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C. Suetonius Tranquillus, Galba (ed. Alexander Thomson), chapter 9 (search)
of the insurrection in Gaul;A.U.C. 821 and while the lieutenant of Aquitania was soliciting his assistance, letters were brought from Vindex, requesting him " to assert the rights of mankind, and put himself at their head to relieve them from the tyranny of Nero."
Without any long demur, he accepted the invitation, from a mixture of fear and hope.
For he had discovered that private orders had been sent by Nero to his procurators in the province to get him dispatched; and he was encouraged to the enterprise, as well by several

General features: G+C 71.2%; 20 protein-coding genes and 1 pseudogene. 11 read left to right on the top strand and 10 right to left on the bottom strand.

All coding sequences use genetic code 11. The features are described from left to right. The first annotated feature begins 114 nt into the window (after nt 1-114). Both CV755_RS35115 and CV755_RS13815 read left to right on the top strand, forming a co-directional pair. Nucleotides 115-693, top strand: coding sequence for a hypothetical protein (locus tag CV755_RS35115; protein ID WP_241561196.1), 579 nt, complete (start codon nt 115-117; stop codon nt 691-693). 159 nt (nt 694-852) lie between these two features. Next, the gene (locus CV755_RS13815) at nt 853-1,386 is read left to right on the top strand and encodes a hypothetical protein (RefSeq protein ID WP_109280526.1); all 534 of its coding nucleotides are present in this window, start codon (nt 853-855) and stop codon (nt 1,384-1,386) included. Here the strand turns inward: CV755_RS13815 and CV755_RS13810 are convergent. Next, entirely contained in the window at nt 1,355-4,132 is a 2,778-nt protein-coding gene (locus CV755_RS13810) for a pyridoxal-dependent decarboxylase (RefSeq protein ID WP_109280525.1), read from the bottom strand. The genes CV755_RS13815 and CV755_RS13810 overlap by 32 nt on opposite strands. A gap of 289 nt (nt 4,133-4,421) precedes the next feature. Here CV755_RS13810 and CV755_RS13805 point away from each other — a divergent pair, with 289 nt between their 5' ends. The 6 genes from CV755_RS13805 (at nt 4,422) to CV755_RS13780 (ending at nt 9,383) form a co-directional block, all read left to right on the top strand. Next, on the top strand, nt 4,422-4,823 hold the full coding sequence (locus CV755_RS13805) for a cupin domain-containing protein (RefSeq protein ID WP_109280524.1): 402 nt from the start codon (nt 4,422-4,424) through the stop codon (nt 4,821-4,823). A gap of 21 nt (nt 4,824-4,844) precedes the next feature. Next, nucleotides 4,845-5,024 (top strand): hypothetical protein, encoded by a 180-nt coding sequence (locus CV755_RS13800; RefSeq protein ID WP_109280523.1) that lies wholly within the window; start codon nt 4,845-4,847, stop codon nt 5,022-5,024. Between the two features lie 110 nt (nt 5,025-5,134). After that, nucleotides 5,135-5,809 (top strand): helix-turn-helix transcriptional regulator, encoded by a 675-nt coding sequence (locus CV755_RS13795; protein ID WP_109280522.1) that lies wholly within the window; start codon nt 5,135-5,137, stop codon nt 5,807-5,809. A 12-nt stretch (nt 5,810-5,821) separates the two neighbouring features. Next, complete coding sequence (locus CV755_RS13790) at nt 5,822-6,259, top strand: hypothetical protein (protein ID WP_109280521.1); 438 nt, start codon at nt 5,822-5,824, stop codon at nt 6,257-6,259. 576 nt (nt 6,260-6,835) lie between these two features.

auspices and omens, as by the prophecy of a young woman of good family.
The more so, because the priest of Jupiter at Clunia,
admonished by a dream, had discovered in the recesses of the temple some verses similar to those in which she had delivered her prophecy.
These had also been uttered by a girl under divine inspiration, about two hundred years before.
The import of the verses was, "That in time, Spain should give the world a lord and master."